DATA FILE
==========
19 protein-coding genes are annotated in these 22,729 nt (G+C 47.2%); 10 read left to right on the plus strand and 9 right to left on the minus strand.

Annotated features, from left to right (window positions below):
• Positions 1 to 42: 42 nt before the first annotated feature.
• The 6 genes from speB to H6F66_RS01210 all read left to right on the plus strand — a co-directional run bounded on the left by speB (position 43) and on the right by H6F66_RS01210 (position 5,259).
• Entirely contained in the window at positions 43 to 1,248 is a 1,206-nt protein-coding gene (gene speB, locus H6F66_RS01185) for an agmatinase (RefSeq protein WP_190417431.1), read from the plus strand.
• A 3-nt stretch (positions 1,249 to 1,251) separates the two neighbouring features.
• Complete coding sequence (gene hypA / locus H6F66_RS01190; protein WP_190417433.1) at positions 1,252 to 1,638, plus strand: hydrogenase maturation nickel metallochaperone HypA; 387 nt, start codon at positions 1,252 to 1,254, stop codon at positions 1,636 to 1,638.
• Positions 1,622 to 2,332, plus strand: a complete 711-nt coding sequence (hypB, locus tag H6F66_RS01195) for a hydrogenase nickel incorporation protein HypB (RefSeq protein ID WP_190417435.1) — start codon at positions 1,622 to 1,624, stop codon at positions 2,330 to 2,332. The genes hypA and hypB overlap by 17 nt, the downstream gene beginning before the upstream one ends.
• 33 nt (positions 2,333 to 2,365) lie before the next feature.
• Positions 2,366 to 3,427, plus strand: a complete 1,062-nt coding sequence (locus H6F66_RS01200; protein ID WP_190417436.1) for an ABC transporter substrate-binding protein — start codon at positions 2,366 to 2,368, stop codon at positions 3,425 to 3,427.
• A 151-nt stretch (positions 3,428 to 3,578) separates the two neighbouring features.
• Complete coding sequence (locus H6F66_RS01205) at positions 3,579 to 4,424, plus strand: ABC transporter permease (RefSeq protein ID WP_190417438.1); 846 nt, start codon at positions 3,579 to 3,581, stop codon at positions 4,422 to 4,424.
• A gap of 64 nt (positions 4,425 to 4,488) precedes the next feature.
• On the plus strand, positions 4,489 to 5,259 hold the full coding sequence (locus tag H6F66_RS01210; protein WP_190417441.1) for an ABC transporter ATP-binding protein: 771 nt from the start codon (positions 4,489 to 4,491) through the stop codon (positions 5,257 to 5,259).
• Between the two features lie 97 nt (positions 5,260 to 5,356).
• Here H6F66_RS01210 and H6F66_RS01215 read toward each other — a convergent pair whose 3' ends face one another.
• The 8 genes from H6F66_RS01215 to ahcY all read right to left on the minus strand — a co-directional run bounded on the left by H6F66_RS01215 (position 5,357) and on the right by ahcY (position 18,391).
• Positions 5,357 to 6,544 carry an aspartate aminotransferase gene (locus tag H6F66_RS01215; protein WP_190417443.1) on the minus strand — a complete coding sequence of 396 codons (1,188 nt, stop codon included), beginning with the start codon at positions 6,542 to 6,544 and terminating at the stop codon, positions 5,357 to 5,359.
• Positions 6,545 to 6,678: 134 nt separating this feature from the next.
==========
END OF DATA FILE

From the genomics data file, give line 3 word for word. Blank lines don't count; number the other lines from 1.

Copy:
• Positions 1 to 42: 42 nt before the first annotated feature.